History of Indian Cricket - Informative & researched article on History of Indian Cricket
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History of Indian Cricket
History of Indian Cricket reveals the fact that though the game was introduced by the British, its popularity was kept on increasing with passing time. Cricket is now celebrated as a major sport in India
 
 History of Indian CricketCricket is undoubtedly one of the most popular sports in India and the game is being played all over the country, since its inception. The exact day, month or year of Cricket's inception in India is still ambiguous, due to lack of proper facts. However, according to some people, the Indians started playing the game for the first time in an organised way in the year 1848. The first Indian Cricket club, named the Parsee Oriental Cricket Club, was founded in that year and they played their first match in Bombay (Mumbai). From this point, the journey of Indian cricket began.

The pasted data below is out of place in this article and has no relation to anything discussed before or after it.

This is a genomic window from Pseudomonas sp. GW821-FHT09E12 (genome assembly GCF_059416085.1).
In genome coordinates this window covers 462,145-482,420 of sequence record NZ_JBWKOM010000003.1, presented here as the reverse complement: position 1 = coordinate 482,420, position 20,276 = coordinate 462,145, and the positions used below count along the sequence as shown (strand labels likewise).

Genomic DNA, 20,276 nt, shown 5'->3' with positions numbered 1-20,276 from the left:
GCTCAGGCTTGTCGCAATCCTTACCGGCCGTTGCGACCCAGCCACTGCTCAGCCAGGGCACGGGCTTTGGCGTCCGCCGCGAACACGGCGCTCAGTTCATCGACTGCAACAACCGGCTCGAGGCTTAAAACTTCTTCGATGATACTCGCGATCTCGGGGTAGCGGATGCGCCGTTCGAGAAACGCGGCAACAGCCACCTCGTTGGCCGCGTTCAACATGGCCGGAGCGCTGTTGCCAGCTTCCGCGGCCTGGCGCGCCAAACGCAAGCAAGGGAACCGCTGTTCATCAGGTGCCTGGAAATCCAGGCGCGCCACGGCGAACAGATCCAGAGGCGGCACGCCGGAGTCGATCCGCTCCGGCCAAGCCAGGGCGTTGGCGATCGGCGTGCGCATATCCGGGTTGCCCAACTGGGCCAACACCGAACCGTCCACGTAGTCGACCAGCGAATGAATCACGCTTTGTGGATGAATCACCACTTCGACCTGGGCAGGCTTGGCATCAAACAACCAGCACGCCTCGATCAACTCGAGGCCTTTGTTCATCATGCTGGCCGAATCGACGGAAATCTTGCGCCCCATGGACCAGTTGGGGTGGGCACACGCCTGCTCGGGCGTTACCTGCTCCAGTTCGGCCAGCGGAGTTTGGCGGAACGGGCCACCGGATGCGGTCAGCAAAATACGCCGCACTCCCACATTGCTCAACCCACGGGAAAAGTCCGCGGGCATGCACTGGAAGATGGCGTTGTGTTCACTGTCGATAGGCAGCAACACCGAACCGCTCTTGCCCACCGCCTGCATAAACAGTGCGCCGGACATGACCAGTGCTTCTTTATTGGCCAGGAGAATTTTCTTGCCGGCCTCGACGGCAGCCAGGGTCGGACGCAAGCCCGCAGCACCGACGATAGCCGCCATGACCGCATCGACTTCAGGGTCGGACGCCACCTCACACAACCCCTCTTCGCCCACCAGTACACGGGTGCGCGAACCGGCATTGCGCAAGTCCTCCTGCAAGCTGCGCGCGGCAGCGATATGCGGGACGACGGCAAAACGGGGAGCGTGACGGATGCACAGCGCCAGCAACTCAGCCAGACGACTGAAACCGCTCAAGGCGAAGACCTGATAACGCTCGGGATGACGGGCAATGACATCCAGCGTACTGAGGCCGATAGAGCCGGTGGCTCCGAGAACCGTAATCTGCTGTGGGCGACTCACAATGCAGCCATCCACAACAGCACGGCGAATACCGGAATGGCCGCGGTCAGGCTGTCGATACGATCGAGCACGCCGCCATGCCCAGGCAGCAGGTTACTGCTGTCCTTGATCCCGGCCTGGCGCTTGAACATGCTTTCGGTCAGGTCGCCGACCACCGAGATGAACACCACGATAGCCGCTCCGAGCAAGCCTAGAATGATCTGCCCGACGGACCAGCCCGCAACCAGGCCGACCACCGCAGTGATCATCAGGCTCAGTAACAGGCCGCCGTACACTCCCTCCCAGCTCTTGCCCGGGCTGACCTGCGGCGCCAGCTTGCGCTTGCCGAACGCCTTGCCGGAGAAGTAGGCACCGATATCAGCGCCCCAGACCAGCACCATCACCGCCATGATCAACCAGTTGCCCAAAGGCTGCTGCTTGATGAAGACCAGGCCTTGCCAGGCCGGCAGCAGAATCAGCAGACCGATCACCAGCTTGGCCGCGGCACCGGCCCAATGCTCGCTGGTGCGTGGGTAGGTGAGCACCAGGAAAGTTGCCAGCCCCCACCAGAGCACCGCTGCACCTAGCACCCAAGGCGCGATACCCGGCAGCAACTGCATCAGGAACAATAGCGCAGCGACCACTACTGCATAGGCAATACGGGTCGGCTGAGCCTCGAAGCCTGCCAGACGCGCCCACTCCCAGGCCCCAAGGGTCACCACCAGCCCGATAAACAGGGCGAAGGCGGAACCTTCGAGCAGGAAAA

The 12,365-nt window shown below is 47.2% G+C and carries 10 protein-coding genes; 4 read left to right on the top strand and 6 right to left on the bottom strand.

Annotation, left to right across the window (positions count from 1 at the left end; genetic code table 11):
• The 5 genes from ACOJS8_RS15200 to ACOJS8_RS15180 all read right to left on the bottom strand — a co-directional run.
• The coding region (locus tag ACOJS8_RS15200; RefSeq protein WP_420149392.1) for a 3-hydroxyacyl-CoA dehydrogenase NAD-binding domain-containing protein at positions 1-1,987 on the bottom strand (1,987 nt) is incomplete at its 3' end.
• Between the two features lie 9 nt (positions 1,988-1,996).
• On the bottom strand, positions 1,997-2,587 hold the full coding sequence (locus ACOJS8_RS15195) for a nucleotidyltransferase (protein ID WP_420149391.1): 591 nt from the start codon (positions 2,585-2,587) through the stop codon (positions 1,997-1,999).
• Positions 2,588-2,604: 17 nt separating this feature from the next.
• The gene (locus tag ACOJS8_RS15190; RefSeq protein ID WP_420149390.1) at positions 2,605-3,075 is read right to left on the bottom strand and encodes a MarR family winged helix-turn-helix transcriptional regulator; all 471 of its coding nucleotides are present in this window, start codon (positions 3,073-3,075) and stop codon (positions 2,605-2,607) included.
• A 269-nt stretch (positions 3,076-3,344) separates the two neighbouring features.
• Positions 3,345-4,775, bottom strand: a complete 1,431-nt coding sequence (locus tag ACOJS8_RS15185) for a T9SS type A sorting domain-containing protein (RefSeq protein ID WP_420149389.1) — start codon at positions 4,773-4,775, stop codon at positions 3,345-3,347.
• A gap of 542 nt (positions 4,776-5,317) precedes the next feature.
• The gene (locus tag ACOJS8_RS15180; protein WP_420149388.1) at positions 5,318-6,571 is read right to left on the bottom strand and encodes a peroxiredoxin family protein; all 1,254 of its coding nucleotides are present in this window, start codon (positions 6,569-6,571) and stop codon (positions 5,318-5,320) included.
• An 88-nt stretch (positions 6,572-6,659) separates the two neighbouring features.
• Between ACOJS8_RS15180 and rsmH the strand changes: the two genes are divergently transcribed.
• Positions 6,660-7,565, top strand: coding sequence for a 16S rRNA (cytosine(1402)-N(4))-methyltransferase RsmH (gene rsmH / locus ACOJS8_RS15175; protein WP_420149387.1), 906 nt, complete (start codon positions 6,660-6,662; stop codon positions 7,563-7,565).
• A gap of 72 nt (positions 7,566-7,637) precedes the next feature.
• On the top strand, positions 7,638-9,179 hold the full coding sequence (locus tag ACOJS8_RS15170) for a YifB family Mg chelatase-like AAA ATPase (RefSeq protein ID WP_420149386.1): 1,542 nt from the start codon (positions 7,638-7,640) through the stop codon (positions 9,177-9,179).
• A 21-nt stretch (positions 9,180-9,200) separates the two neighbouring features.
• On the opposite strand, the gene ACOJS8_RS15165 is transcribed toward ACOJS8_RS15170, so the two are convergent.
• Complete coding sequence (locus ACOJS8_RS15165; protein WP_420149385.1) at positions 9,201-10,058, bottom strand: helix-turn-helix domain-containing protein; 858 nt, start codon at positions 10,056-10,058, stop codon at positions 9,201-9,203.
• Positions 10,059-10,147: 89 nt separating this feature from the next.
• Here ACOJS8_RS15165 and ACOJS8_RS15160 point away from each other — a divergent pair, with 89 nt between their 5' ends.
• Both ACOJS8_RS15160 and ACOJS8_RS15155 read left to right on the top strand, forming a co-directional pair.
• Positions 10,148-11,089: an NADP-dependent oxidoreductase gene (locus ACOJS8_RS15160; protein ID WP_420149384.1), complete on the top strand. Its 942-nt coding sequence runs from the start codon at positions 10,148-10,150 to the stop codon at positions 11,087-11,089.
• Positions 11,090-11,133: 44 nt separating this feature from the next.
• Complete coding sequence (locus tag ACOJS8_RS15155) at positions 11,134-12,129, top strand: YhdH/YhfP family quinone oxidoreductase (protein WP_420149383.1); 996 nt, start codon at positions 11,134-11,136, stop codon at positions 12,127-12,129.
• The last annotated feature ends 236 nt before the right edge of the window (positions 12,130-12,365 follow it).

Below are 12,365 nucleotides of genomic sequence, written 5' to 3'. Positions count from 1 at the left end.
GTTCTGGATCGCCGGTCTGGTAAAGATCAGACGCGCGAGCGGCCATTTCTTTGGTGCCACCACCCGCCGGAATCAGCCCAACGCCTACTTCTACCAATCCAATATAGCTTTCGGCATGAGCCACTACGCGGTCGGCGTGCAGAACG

Other experts are of the opinion that the history of Indian Cricket started its journey in the place named Sylhet (currently in Bangladesh). Proper evidence has been found to prove this from the Sporting Intelligence magazine, on 3rd March, 1845. The report was published by the editor of the Englishman newspaper and the news item was titled as "Sepoy Cricketers". The reporter made proper observation of the match played between the European cricketers and the Sepoy cricketers. Apart from this news item, another report has been found to support the fact that Cricket was first played in Sylhet in India. This report was titled as "Sepoy Cricket at Sylhet" and in this report, the reporter mentioned about the match between two regimental sides, each of which contained at least eight native cricketers.